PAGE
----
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58 public relations firm for authors - exploring drunkorexia - erica ives - shapiro pr - empower her - 2013
Exploring Drunkorexia: Starving For AlcoholBy Rheyanne Weaver HERWriter April 10, 2013 - 11:05pmMonkeyBusiness Images/PhotoSpinDuring April’s Alcohol Awareness Month, and with National Alcohol Screening Day onApril 11, experts are looking to increase awareness of a dangerous fad calleddrunkorexia.Drunkorexia is an unofficial eating/alcohol abuse disorder that involves excessiveexercise and dieting during the day in order to compensate for binge-drinking at night.Dr. Harris Stratyner, the vice president of New York Clinical Regional Services at CaronNew Yorks Recovery Center, said in an email that although women are more likely tohide this type of disorder, you can still notice the basic symptoms described above.
“I think it’s time ... we recognize this combination of disorders, as it’s become all toocommon,” he said. “Anorexia and alcoholism on their own are incredibly destructive toyour body and can also have deadly consequences.”He added that the disorder generally affects more women than men.“Young adult women tend to be a common age group to be self-conscious, and evenobsessive about weight and appearance,” Stratyner said.He said one of the first steps to getting out of this vicious cycle is to consider thedamage you’re doing to your body.“It’s important to know that there is never a safe way to binge drink,” he stated.“When you starve yourself in order to drink at the end of the day, you rob your body ofnecessary calories and much needed vitamins, which then results in extremely lowenergy levels.”“Anorexia and binge drinking are a deadly combination and can lead to low fertility andultimately decrease your chances of having children,” Stratyner added.Drinking is popular in the media, and women are constantly pressured to lose weight,which adds to this growing disorder.“The fad of low calorie cocktails doesnt help the case either, as women with thisdisorder feel they can drink more of these cocktails, since they don’t contain as manycalories,” he said.Ramani Durvasula, a licensed clinical psychologist and psychology professor, said in anemail that “drunkorexia” could be considered an “eating disorder not otherwisespecified.”Also, depending on specific individual behaviors, a person could be diagnosed with bothanorexia nervosa or "eating disorder not otherwise specified", and a substance abuse oralcohol use disorder.She said the unofficial disorder has been around for a while, but to her knowledge,received its new catchy name only recently.“Basically, it is the deliberate control/restriction of calories by undereating, starvation andexcessive exercise, followed by significant alcohol consumption, with the goal beingrestriction of calories during the day so the person can drink at days end withoutincurring weight gain,” Durvasula said.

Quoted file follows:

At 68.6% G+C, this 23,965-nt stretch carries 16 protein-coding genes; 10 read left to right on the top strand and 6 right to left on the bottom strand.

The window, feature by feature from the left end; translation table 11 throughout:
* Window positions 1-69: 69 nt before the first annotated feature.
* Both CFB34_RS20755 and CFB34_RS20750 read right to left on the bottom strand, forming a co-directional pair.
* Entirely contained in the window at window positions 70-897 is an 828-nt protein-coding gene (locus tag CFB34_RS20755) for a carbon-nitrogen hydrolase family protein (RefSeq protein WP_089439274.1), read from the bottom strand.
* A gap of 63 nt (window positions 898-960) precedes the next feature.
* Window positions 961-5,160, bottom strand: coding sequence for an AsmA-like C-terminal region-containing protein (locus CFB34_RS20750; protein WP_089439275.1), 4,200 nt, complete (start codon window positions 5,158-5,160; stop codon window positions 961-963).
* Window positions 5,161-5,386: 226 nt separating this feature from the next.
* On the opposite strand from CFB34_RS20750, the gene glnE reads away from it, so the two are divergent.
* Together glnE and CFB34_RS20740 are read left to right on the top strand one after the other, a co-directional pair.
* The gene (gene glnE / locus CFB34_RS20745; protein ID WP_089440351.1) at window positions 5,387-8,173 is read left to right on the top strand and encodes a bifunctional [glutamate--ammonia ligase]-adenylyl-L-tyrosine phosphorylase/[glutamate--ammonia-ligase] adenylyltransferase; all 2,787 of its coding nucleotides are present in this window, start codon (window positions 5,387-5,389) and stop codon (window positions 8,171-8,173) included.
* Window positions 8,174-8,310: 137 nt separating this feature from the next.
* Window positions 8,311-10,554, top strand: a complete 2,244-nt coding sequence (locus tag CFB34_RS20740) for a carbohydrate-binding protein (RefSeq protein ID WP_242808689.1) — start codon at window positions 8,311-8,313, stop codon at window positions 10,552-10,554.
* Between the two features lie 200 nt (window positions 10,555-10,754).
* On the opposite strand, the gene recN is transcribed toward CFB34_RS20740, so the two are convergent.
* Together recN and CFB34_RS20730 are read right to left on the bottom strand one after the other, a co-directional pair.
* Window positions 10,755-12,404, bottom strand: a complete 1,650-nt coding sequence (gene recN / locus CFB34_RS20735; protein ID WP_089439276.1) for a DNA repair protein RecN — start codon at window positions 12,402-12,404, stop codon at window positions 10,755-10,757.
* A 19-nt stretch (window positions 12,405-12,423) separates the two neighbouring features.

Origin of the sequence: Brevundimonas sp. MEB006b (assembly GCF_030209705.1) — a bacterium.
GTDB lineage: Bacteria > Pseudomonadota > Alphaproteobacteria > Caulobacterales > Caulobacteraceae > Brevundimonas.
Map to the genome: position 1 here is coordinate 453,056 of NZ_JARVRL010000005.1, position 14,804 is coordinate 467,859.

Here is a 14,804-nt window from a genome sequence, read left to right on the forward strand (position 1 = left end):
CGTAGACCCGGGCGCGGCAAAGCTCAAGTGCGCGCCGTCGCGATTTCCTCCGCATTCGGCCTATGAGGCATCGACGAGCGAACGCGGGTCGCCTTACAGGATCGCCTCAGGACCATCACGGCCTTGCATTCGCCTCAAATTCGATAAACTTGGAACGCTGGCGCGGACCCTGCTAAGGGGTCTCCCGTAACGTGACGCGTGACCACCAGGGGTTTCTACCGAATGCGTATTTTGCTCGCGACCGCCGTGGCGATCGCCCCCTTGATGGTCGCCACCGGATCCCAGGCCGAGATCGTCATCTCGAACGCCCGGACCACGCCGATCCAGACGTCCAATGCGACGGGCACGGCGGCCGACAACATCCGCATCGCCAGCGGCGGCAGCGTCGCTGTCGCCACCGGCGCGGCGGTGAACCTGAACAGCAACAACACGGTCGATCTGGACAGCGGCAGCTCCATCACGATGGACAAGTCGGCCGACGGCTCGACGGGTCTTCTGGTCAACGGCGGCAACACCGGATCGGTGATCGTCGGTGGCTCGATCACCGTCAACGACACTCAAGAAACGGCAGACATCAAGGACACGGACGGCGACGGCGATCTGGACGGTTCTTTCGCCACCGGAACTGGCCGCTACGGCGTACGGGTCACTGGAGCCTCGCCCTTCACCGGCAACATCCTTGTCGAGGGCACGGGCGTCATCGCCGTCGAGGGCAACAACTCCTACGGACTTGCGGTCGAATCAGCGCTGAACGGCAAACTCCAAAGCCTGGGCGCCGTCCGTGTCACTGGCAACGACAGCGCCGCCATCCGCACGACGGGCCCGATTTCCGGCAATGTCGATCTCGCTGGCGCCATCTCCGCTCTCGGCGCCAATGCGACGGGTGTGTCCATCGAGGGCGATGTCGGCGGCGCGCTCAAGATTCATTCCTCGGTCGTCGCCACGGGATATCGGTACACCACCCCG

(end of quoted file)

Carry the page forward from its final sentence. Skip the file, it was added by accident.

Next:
The side effects of drunkorexia can be endless. Durvasula provided a list of some of thepossible side effects:1) Physiological dependence2) Medical side effects of anorexia3) Amenorrhea (cessation of menstruation)4) Cardiac side effects5) Weakness from malnutrition6) Difficulties with concentration7) Fatigue8) Depression9) Anxiety10) Inability to maintain responsibilities including school, work, and family“In addition, because these folks are drinking heavily on an empty stomach, they willlikely ramp up to intoxication more quickly, be more likely to engage in bad judgment ofall kinds, which can make them more vulnerable to accidents, assault, and STIs,”Durvasula added.Erica Ives, a marriage and family therapist and author of “Eating Disorders:Decode The Controlled Chaos,” said in an email that “drunkorexia” might beappealing because binge-drinking on an empty stomach leads to quickintoxication.People who have this disorder might also try to drink so much that they vomit.This way, they may feel further justified in drinking more since they will just losethe calories again through vomiting.She added that the disorder seems to be more prevalent in college students andpeople in their 20s, but anyone can suffer from it.“I believe that when one has lower self-esteem, lacks a strong sense of self,struggles with body image issues as well as interpersonal relationships, are awayfrom home for the first time and trying to find a way to navigate this vulnerable lifetransition, the risk for this condition increases greatly,” Ives said.Would you like to be able to locate a screening site or take a screening online?Screening for Mental Health has provided a website where its all free and anonymousat http://www.howdoyouscore.org/
Sources:Stratyner, Harris. Email interview. April 10, 2013.Durvasula, Ramani. Email interview. April 8, 2013.Ives, Erica. Email interview. April 9, 2013.National Alcohol Screening Day®http://www.mentalhealthscreening.org/events/national-alcohol-screening-d...Alcohol Awareness Monthhttp://www.ncadd.org/index.php/programs-a-services/alcohol-awareness-monthReviewed April 11, 2013by Michele Blacksberg RNEdited by Jody Smithhttp://www.empowher.com/mental-health/content/exploring-drunkorexia-starving-alcohol###